·         FIX: Blocking and performance problems may occur when you enable trace flag 1118 in SQL Server 2005 if the temporary table creation workload is high;EN-US;936185

o   If you have SP2 based CU2 or later you will not see the problems described in this article. Also, on SP2 based CU2 or higher you are much less likely to even need -T1118 on a heavily used TempDB.

o   ” This hotfix significantly reduces the need to force uniform allocations by using trace flag 1118. If you apply the fix and are still encountering TEMPDB contention, consider also turning on trace flag 1118.”

·         Misconceptions around TF 1118

o   ” turn on TF1118, which makes the first 8 data pages in the temp table come from a dedicated extent “

o   “Instead of a 1-1 mapping between processor cores and tempdb data files (*IF* there’s latch contention), now you don’t need so many – so the recommendation from the SQL team is the number of data files should be 1/4 to 1/2 the number of processor cores (again, only *IF* you have latch contention). The SQL CAT team has also found that in 2005 and 2008, there’s usually no gain from having more than 8 tempdb data files, even for systems with larger numbers of processor cores. Warning: generalization – your mileage may vary – don’t post a comment saying this is wrong because your system benefits from 12 data files. It’s a generalization, to which there are always exceptions.”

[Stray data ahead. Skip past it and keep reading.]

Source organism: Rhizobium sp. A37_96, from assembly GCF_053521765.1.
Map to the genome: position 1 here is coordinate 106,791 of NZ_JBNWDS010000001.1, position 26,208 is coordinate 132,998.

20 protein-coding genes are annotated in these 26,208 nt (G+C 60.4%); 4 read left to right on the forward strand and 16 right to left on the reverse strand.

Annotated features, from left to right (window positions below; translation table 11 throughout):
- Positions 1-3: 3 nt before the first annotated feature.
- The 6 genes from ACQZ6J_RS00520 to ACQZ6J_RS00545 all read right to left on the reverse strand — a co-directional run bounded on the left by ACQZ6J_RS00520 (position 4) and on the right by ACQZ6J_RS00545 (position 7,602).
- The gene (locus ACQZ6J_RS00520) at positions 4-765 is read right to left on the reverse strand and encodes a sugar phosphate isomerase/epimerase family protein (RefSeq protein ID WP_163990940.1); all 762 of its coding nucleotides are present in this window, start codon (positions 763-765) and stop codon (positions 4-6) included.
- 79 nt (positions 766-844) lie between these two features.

·         Storage Top 10 Best Practices  

o   “Make sure to move TEMPDB to adequate storage and pre-size after installing SQL Server. “

o   “Performance may benefit if TEMPDB is placed on RAID 1+0 (dependent on TEMPDB usage). “

o   “This is especially true for TEMPDB where the recommendation is 1 data file per CPU. “

o   “Dual core counts as 2 CPUs; logical procs (hyperthreading) do not. “

o   “Data files should be of equal size – SQL Server uses a proportional fill algorithm that favors allocations in files with more free space.

o   “Pre-size data and log files. “

o   “Do not rely on AUTOGROW, instead manage the growth of these files manually. You may leave AUTOGROW ON for safety reasons, but you should proactively manage the growth of the data files. “

Optimizing tempdb Performance

Leave a comment

SQL Server with NetApp SAN

If you are planning to use  NetApp as the SAN for your SQL Server instance(s), take a look at these documents in addition to the normal SQL Server IO planning best practices documents.

TR-3779 Sizing best practice guide.

TR-3696 This is for the storage layout best practices.

White Paper on 1 TB DSS systems

SMSQL 5.0 Best Practice Guide

Microsoft® SQL Server 2005 Performance and Scalability Testing Using NetApp FAS920 Storage Systems